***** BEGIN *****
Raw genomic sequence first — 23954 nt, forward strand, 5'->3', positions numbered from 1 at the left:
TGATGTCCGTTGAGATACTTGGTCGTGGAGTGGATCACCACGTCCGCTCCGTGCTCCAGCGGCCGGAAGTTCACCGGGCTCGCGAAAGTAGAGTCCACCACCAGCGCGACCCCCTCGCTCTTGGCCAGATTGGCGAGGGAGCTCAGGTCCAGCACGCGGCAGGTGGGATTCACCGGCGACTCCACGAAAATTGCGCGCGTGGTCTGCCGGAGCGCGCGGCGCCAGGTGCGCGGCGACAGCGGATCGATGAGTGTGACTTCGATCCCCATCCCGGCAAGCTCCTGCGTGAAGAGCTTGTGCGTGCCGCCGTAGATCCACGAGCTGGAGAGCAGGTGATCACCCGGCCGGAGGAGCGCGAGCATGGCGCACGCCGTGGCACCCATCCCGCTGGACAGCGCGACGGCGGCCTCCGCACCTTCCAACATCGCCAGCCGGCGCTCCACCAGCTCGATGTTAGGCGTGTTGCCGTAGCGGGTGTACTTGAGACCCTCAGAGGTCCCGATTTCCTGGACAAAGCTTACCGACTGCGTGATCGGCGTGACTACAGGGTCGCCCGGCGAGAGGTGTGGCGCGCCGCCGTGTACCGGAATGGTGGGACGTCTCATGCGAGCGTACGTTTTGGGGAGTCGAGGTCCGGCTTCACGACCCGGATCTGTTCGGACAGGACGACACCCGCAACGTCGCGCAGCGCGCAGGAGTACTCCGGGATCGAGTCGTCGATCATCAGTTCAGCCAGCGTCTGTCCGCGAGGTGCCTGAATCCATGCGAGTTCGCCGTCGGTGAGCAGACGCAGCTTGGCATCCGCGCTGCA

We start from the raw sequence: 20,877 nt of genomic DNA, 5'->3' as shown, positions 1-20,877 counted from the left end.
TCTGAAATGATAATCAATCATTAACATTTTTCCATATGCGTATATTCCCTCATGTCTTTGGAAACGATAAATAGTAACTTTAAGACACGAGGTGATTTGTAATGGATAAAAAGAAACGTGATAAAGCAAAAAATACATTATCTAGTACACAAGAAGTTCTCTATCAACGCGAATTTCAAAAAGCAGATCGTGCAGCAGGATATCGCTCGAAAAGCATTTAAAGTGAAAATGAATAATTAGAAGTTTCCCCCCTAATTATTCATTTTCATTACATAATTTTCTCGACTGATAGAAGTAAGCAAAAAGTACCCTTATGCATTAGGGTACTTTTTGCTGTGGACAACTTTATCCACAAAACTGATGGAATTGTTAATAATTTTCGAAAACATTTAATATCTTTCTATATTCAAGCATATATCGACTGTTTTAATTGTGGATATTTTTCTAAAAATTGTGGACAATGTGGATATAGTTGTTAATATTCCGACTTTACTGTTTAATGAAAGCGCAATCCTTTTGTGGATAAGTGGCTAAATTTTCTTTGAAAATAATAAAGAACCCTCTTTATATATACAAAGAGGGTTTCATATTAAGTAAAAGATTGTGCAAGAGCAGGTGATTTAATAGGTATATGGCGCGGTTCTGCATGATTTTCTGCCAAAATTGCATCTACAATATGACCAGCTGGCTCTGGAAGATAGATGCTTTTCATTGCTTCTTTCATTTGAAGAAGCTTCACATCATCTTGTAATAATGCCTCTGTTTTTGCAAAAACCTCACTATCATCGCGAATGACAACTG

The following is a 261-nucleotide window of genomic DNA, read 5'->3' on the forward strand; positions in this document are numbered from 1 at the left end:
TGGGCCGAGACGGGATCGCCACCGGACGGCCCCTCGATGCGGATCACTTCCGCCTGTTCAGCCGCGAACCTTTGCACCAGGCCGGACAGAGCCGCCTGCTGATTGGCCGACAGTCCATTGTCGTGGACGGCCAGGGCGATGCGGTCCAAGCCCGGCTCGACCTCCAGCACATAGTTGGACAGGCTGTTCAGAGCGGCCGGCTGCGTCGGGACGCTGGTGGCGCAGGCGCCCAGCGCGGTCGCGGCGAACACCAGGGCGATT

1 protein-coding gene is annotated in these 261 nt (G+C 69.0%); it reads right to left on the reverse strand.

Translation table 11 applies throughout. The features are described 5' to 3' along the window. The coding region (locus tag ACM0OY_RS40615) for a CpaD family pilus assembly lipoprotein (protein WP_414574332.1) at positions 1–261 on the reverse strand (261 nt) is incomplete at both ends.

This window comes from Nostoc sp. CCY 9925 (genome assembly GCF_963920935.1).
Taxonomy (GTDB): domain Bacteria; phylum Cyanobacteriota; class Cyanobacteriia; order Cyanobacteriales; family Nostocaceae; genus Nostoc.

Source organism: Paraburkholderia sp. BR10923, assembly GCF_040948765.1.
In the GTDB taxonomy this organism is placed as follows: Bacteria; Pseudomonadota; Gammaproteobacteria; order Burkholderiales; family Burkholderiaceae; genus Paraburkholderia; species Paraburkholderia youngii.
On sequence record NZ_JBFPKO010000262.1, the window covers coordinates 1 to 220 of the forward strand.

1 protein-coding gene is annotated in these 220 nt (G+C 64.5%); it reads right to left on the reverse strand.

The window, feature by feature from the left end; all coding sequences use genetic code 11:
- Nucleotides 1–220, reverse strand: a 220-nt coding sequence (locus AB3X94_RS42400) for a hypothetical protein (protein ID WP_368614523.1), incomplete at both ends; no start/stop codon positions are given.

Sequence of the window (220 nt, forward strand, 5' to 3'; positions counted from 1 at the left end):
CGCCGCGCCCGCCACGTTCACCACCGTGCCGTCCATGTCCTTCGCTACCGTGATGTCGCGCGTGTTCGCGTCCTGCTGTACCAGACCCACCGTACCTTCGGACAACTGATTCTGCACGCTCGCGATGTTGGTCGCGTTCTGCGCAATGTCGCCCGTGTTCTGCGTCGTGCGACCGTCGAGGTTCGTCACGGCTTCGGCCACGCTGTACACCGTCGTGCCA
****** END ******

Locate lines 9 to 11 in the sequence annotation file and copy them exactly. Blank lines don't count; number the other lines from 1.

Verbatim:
This window comes from Nostoc sp. CCY 9925 (genome assembly GCF_963920935.1).
Taxonomy (GTDB): domain Bacteria; phylum Cyanobacteriota; class Cyanobacteriia; order Cyanobacteriales; family Nostocaceae; genus Nostoc.

Source organism: Paraburkholderia sp. BR10923, assembly GCF_040948765.1.